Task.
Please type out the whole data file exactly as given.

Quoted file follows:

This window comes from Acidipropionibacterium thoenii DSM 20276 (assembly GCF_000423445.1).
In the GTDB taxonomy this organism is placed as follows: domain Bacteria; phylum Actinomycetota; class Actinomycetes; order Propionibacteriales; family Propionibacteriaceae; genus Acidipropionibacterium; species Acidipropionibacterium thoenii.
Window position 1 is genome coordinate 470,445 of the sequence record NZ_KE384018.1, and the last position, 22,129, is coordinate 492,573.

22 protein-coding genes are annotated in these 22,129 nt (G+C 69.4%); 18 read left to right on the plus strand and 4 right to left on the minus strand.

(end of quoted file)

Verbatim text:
This window comes from Acidipropionibacterium thoenii DSM 20276 (assembly GCF_000423445.1).
In the GTDB taxonomy this organism is placed as follows: domain Bacteria; phylum Actinomycetota; class Actinomycetes; order Propionibacteriales; family Propionibacteriaceae; genus Acidipropionibacterium; species Acidipropionibacterium thoenii.
Window position 1 is genome coordinate 470,445 of the sequence record NZ_KE384018.1, and the last position, 22,129, is coordinate 492,573.

22 protein-coding genes are annotated in these 22,129 nt (G+C 69.4%); 18 read left to right on the plus strand and 4 right to left on the minus strand.